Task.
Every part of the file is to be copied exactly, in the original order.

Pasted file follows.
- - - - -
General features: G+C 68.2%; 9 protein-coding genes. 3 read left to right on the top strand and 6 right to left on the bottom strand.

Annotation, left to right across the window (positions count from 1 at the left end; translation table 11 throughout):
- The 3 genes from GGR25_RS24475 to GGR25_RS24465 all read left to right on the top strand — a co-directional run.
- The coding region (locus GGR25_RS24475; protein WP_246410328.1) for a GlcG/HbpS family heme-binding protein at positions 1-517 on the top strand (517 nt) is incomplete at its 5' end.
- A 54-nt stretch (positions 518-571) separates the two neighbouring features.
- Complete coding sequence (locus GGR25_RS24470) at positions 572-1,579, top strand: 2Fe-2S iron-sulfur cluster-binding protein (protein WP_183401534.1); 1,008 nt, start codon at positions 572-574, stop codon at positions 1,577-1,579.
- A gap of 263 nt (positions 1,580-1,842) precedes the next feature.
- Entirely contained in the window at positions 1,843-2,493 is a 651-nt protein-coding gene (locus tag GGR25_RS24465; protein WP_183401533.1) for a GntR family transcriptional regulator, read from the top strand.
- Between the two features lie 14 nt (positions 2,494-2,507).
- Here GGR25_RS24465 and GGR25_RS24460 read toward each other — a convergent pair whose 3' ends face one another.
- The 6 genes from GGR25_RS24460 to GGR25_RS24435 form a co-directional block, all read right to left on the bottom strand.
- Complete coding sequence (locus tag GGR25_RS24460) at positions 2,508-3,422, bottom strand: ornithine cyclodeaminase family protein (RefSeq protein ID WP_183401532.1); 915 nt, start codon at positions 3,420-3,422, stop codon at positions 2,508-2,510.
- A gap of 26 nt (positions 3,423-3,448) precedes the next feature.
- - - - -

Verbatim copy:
General features: G+C 68.2%; 9 protein-coding genes. 3 read left to right on the top strand and 6 right to left on the bottom strand.

Annotation, left to right across the window (positions count from 1 at the left end; translation table 11 throughout):
- The 3 genes from GGR25_RS24475 to GGR25_RS24465 all read left to right on the top strand — a co-directional run.
- The coding region (locus GGR25_RS24475; protein WP_246410328.1) for a GlcG/HbpS family heme-binding protein at positions 1-517 on the top strand (517 nt) is incomplete at its 5' end.
- A 54-nt stretch (positions 518-571) separates the two neighbouring features.
- Complete coding sequence (locus GGR25_RS24470) at positions 572-1,579, top strand: 2Fe-2S iron-sulfur cluster-binding protein (protein WP_183401534.1); 1,008 nt, start codon at positions 572-574, stop codon at positions 1,577-1,579.
- A gap of 263 nt (positions 1,580-1,842) precedes the next feature.
- Entirely contained in the window at positions 1,843-2,493 is a 651-nt protein-coding gene (locus tag GGR25_RS24465; protein WP_183401533.1) for a GntR family transcriptional regulator, read from the top strand.
- Between the two features lie 14 nt (positions 2,494-2,507).
- Here GGR25_RS24465 and GGR25_RS24460 read toward each other — a convergent pair whose 3' ends face one another.
- The 6 genes from GGR25_RS24460 to GGR25_RS24435 form a co-directional block, all read right to left on the bottom strand.
- Complete coding sequence (locus tag GGR25_RS24460) at positions 2,508-3,422, bottom strand: ornithine cyclodeaminase family protein (RefSeq protein ID WP_183401532.1); 915 nt, start codon at positions 3,420-3,422, stop codon at positions 2,508-2,510.
- A gap of 26 nt (positions 3,423-3,448) precedes the next feature.